• Both supplementary manga from Magical Girl Lyrical Nanoha A's and Magical Girl Lyrical Nanoha StrikerS end this way with a photo of the team after beating the tar out of each others in a "mock" battle both times. A third one is used during the "true ending" of the StrikerS manga after the epic battle between Signum and Nanoha, the ex-members of Riot Force Six have an after-party remembering the good times and in the last panel of the manga they take a commemorative photo with the main cast from A's, plus Vivio, Rein and Agito (it's also the only time in StrikerS where Zafira appears in his human form).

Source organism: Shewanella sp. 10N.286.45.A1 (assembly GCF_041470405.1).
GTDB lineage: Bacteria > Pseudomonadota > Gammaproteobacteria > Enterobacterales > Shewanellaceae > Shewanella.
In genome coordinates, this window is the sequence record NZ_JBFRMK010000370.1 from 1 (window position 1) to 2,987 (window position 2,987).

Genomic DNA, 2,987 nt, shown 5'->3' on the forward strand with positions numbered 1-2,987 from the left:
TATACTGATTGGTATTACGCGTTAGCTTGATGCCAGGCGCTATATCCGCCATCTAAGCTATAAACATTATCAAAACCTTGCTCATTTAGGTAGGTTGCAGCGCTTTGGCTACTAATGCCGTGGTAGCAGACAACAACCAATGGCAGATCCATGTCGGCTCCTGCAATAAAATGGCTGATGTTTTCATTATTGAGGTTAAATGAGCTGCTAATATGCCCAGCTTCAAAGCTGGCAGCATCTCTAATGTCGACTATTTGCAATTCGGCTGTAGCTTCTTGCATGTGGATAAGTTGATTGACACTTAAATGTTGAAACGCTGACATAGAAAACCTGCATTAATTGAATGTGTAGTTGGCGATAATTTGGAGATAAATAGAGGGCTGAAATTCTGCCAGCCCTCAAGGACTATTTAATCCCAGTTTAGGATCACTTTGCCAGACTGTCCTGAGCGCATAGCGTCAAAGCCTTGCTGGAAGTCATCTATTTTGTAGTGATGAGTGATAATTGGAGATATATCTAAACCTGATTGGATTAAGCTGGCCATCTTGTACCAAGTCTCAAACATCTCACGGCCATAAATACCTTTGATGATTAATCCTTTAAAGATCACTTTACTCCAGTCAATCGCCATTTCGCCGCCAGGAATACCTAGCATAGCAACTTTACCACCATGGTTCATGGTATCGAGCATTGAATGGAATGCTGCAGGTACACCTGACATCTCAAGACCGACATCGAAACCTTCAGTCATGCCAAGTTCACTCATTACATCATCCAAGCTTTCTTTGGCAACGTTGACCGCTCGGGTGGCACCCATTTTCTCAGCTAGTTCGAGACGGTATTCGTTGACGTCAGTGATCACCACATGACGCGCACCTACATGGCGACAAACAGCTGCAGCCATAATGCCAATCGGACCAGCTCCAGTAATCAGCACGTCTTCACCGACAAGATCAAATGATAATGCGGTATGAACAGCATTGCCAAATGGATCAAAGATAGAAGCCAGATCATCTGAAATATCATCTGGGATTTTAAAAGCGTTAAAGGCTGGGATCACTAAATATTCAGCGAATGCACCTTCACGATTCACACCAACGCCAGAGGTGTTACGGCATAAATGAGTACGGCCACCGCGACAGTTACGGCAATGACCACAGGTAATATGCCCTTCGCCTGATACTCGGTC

• Vandread, with updates for the second season, even.
  • Moldiver's credits end with a Team Shot that shows both Moldivers and their "real" identities as separate figures. (See that page for an image of the Team Shot.)
  • Similar to the above, .hack//Legend of the Twilight Bracelet manga has a page at the end called "Unplugged", showing the players behind the characters standing in a pose like this, including both the antagonists and protagonists. This is also the first time any of their true appearances are shown.
  • Doki Doki School Hours has this with Mika-sensei meeting up with her students.
  • One Piece does this in most of its openings. Sometimes used as the closing shot (openings 3, 11, 16, 17 and 18), but usually the final shot is a close-up of the show's alternate logo, or of the crew's pirate flag.
  • Reborn! (2004). Obviously, it's about a group of seven guys (and a girl, but that can be justified) fighting the Big Bad.